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WHERE'S SANTA? How to track Santa with the kids this Christmas Eve

By Lila Gross -  

TAMPA, Fla. (WFLA) - With Christmas just days away the little ones may be wondering if Santa will soon be there.

And that's why the Santa tracker is available to keep tabs on the jolly guy.

HOW IT WORKS

For 63 years the North American Aerospace Defense Command has had 'eyes in the sky' so they can follow every stop on Saint Nick's magical journey.

And on Christmas Eve good boys and girls can check his whereabouts.

NORAD uses its satellite systems, high-powered radar, and jet fighters to track Santa each year.

Starting at 2:01 a.m. EST on Dec. 24, website visitors can watch Santa make preparations for his flight.

NORAD's "Santa Cams" will stream videos on the website as Santa makes his way to various locations.

SANTA'S ROUTE

On his mythical journey, Santa generally departs the North Pole, flies to the international date line over the Pacific Ocean, then begins deliveries in island nations.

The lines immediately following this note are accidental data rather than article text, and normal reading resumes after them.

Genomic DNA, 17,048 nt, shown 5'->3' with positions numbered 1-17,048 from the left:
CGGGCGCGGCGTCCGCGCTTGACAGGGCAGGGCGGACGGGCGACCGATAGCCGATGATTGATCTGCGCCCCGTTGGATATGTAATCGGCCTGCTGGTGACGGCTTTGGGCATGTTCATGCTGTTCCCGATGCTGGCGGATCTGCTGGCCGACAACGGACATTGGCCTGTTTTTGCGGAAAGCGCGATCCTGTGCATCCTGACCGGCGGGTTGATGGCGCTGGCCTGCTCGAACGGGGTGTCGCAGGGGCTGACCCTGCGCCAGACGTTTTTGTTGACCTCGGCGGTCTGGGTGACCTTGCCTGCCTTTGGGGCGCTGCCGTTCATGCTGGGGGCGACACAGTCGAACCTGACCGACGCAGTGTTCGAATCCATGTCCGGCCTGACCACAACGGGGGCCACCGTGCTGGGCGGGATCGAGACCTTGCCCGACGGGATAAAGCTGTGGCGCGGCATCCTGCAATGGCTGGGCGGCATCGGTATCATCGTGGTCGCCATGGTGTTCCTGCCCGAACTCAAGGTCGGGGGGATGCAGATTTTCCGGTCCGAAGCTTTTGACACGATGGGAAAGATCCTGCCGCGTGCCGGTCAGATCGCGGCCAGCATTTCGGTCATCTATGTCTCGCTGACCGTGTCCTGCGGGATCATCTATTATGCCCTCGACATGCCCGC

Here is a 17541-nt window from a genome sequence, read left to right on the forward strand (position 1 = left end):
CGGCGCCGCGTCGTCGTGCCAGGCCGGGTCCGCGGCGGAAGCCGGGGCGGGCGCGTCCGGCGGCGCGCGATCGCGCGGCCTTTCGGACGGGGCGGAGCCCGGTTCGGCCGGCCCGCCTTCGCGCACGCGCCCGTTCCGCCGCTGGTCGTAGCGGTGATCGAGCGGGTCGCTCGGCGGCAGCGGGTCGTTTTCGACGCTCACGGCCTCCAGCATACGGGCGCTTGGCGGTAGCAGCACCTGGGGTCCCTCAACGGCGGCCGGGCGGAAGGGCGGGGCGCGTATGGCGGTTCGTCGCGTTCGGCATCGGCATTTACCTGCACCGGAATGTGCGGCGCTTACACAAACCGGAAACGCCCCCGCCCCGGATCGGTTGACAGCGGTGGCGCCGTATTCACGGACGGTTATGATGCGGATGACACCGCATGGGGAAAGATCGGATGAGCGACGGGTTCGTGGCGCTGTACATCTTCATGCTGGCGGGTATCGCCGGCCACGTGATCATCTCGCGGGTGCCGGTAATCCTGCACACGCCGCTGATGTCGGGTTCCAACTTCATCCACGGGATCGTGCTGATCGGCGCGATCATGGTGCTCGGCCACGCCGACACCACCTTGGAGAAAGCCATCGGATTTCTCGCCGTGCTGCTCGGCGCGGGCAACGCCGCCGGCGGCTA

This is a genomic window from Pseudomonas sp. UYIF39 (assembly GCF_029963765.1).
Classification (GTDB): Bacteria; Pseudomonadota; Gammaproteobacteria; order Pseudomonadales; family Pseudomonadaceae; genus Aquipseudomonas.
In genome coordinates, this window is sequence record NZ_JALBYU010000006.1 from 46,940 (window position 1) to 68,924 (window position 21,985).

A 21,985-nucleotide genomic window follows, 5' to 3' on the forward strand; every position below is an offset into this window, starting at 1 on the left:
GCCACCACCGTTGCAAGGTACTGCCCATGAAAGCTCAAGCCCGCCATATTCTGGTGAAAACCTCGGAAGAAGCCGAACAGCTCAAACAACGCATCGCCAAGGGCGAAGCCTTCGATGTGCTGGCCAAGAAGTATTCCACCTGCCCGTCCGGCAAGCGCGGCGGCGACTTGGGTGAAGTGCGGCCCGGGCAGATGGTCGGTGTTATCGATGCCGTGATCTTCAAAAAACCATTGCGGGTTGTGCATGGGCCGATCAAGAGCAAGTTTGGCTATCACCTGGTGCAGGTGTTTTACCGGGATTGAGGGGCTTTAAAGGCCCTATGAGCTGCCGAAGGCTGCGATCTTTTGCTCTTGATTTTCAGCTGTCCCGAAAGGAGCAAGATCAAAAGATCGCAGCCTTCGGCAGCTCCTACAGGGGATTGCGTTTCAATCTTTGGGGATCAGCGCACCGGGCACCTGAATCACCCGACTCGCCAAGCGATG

He then works his way west in the Northern and Southern hemispheres.

Alaska is usually his last stop before heading home.

GET INVOLVED

For 23 hours covering most of Christmas Eve, children can call a toll-free number, 877-446-6723 (877-Hi-NORAD) and speak to a live phone operator about Santa's whereabouts.

They can also send an email to noradtracksanta@outlook.com.

You can also follow NORAD on Facebook and Twitter for the latest details.

Before Christmas Eve you can still go to the NORAD Santa website to explore the North Pole, listen to music and play some reindeer games.

HOW IT STARTED

A 1955 newspaper advertisement for Sears Roebuck and Co. listed a phone number for "kiddies" to call Santa Claus but got it wrong.

The number was for a crisis phone at Air Operations Center at Continental Air Defense Command, NORAD's predecessor, in Colorado Springs, Colorado.

Air Force Col. Harry Shoup took a call from a child and thought he was being pranked. When he figured out he was talking to a little boy, he pretended he was Santa.

More children called. Shoop eventually instructed airmen answering the phone to offer Santa's radar location as he crossed the globe. That sparked the tradition.

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